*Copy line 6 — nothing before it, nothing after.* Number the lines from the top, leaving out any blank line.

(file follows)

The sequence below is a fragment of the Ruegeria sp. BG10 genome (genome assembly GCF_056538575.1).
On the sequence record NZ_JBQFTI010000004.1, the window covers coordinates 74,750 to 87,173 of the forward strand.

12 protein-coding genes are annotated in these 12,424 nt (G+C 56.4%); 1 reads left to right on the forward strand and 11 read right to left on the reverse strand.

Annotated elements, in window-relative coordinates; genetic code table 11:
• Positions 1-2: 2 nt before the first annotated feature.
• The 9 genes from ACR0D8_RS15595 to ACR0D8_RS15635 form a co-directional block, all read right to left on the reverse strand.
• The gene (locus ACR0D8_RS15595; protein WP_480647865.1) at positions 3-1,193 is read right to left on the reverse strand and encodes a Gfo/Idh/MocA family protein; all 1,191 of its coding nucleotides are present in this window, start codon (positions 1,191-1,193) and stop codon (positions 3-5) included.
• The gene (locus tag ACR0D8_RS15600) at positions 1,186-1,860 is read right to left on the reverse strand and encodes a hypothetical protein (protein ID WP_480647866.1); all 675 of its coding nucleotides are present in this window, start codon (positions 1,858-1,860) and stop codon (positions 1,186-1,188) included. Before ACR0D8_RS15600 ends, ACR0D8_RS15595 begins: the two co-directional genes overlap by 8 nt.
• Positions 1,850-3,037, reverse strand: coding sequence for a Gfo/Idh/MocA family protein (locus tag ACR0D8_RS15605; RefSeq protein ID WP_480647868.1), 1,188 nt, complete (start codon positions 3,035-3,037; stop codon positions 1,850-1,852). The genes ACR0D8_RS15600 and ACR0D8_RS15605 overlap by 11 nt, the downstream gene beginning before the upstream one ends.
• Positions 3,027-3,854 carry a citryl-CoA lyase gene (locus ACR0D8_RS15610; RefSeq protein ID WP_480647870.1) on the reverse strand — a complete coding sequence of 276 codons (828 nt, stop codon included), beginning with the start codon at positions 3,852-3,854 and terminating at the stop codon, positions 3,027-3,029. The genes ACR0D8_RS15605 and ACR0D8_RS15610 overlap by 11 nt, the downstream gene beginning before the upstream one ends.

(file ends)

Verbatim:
• The 9 genes from ACR0D8_RS15595 to ACR0D8_RS15635 form a co-directional block, all read right to left on the reverse strand.